5.
Säo Paulo med. j ; 139(1): 65-71, Jan.-Feb. 2021. tab
Article in English | WHO COVID, LILACS (Americas) | ID: covidwho-1076307

ABSTRACT

ABSTRACT BACKGROUND: The COVID-19 pandemic has instilled fear and stress among healthcare workers. OBJECTIVES: The aim of this study was to assess work stress and associated factors among healthcare workers during the COVID-19 outbreak and to evaluate whether prior experience of treating severe acute respiratory syndrome (SARS) had a positive or negative influence on healthcare workers' stress levels during the COVID-19 pandemic. DESIGN AND SETTING: Cross-sectional survey in a tertiary hospital in Kaohsiung City, in southern Taiwan. METHODS: The survey was conducted using an online self-administered questionnaire to measure the stress levels among healthcare workers from March 20 to April 20, 2020. The stress scales were divided into four subscales: worry of social isolation; discomfort caused by the protective equipment; difficulties and anxiety regarding infection control; and workload of caring for patients. RESULTS: The total stress scores were significantly higher among healthcare workers who were aged 41 or above, female, married, parents and nurses. Those with experience of treating SARS reported having significantly higher stress scores on the subscale measuring the discomfort caused by protective equipment and the workload of caring for patients. During the COVID-19 outbreak, frontline healthcare workers with experience of treating SARS indicated having higher stress levels regarding the workload of caring for patients than did non-frontline healthcare workers with no experience of treating SARS. CONCLUSIONS: Work experience from dealing with the 2003 SARS virus may have had a negative psychological impact on healthcare workers amidst the COVID-19 outbreak.


Subject(s)
Humans , Male , Female , Adult , Health Personnel/psychology , Severe Acute Respiratory Syndrome/psychology , Pandemics , COVID-19/psychology , Anxiety/epidemiology , Cross-Sectional Studies , Workload , Severe Acute Respiratory Syndrome/epidemiology , Occupational Stress/epidemiology , COVID-19/epidemiology
6.
Enferm Clin (Engl Ed) ; 31: S107-S111, 2021 Feb.
Article in Spanish | MEDLINE | ID: covidwho-1065072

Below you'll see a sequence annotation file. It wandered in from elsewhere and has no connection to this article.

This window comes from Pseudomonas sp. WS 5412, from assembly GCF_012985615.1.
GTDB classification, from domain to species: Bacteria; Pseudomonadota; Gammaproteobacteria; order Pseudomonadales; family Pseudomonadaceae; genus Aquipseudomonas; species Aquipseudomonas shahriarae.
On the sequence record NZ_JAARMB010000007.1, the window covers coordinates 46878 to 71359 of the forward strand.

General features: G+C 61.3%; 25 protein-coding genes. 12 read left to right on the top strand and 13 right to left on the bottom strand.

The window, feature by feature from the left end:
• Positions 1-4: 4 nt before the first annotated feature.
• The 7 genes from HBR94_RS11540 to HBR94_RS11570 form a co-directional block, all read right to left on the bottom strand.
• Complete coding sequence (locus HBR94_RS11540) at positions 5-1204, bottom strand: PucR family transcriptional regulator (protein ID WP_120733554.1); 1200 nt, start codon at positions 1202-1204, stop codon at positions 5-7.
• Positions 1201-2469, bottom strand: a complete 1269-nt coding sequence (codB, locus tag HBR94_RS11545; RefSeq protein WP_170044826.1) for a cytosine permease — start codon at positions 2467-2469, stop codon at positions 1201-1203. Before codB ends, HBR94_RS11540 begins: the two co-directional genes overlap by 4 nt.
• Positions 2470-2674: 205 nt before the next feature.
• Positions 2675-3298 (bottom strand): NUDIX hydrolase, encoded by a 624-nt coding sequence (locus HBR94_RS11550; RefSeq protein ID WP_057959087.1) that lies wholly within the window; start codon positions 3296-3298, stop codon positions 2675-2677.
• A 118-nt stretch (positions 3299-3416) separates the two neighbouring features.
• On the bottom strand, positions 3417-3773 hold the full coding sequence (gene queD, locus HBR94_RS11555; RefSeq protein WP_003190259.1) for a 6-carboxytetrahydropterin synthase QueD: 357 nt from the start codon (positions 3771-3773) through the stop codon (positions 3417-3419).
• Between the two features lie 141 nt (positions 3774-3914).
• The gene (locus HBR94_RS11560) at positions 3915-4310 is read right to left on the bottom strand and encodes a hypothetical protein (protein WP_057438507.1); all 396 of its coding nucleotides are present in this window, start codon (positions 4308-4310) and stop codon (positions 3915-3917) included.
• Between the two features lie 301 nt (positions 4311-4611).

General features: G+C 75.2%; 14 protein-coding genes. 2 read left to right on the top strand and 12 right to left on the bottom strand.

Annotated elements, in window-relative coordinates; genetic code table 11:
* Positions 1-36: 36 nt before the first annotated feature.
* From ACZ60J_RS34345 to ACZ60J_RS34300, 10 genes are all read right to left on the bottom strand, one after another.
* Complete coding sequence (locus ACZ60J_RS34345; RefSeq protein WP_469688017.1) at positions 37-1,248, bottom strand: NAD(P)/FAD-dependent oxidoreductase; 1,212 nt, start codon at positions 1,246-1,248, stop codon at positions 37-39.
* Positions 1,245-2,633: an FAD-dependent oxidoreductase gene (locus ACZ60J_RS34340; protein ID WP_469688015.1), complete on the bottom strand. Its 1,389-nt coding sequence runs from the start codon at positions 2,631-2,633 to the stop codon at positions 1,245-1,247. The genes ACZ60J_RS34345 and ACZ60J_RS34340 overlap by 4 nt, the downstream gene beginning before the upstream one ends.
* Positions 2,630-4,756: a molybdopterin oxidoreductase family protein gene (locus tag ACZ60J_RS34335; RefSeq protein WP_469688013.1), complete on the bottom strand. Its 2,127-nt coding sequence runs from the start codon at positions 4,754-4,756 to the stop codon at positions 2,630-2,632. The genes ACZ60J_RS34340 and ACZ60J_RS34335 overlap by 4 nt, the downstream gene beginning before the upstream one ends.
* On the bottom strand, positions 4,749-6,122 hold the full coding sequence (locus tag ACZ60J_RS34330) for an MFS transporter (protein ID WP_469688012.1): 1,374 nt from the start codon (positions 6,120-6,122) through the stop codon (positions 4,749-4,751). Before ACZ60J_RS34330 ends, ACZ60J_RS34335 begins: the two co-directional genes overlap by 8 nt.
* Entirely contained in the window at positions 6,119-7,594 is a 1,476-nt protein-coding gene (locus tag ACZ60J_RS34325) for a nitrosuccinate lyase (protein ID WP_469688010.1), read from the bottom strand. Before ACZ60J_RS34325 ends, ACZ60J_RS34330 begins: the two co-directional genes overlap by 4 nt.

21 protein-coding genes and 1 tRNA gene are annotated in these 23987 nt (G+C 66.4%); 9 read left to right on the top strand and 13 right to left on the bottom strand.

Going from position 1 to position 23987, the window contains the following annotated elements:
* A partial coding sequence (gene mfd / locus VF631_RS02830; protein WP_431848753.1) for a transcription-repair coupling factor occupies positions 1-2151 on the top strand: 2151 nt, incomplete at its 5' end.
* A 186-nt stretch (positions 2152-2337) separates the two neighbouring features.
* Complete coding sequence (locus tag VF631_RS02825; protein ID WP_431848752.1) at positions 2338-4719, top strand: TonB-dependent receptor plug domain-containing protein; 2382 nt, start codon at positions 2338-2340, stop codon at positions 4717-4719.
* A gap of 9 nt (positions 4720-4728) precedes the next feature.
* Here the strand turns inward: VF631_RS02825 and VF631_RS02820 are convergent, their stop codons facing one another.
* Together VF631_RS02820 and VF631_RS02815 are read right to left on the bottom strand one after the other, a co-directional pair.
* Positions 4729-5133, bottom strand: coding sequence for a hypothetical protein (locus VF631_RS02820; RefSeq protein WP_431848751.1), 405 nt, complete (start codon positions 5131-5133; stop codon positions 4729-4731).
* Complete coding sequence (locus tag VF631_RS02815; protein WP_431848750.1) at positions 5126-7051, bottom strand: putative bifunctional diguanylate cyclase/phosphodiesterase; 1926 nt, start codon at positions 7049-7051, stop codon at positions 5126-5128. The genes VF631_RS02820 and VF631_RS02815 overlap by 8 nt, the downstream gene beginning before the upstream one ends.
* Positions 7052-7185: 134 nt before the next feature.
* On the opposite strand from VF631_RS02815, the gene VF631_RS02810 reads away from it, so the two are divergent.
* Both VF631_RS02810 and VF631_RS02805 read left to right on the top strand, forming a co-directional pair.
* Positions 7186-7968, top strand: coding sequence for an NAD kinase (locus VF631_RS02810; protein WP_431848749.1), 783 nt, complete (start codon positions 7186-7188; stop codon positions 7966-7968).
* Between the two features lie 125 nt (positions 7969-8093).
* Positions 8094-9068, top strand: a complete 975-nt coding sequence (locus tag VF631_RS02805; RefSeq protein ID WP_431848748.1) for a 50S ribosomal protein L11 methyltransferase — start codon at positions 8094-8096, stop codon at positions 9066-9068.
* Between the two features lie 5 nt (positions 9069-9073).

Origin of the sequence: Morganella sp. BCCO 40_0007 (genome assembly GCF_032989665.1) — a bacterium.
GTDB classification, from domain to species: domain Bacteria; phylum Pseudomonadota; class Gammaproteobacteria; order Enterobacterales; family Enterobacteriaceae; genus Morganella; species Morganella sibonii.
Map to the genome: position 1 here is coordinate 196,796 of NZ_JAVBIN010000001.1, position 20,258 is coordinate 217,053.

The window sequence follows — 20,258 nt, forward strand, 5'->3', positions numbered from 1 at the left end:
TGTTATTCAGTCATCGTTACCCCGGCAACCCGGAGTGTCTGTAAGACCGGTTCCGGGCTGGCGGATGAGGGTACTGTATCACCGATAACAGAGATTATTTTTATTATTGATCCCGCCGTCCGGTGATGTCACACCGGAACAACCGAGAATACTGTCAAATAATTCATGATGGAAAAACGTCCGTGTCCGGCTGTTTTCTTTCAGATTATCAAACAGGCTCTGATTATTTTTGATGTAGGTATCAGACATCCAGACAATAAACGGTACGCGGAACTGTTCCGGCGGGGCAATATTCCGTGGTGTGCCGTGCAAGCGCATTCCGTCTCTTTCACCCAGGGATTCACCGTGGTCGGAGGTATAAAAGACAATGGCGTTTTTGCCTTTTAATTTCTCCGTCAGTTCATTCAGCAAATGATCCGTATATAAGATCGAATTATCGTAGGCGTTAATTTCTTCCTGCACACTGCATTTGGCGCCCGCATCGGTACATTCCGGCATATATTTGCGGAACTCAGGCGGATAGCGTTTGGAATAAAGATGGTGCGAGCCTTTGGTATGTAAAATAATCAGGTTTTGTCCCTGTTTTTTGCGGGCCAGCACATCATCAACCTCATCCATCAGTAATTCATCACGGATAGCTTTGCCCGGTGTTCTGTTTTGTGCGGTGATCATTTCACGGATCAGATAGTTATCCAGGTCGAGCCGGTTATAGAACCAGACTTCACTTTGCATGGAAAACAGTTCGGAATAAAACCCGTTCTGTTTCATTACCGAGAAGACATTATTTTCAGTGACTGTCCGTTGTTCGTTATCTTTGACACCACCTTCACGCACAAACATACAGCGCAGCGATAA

ABSTRACT

OBJECTIVE: To make a synthesis of the available scientific evidence in the emotional management of the declared health crisis in the face of coronavirus. METHODS: A bibliographic search was made, without date limit, in Medline, CINAHL®, PsycINFO®, Scopus and Web of Science™ databases using the following keywords "emotional management", "health crisis" and "health crisis response". Initially, 73 studies were identified and, after selecting them according to eligibility criteria, 10 were included. RESULTS: The main recommendations based on the available evidence indicate emotional management measures such as offering support groups to professionals, ensuring their social non-discrimination, strengthening their confidence and control capacity through training actions, as well as reinforcing the recognition of nurses by the community. DISCUSSION AND CONCLUSIONS: The accumulated evidence comes from experience with previous outbreaks of SARS-CoV-1 and MERS-CoV. Stress was the most studied aspect, concerning issues such as social stigma, professionalism, intention to care, burnout, ethical conflicts, anxiety, depression or guilt. The emotional management of health crises in the face of the coronavirus requires an individual, collective, social and institutional strategy to reinforce security on all fronts and reduce fear through effective control measures using sufficient and adequate material and human resources.


Subject(s)
COVID-19/psychology , Occupational Diseases/psychology , SARS-CoV-2 , Anxiety/prevention & control , Anxiety/psychology , Burnout, Professional/prevention & control , COVID-19/epidemiology , Coronavirus Infections/epidemiology , Coronavirus Infections/psychology , Depression/prevention & control , Depression/psychology , Ethics, Professional , Guilt , Humans , Intention to Treat Analysis , Occupational Diseases/prevention & control , Severe Acute Respiratory Syndrome/epidemiology , Severe Acute Respiratory Syndrome/psychology , Social Stigma
7.
Encephale ; 46(3S): S66-S72, 2020 Jun.
Article in French | MEDLINE | ID: covidwho-1065052

ABSTRACT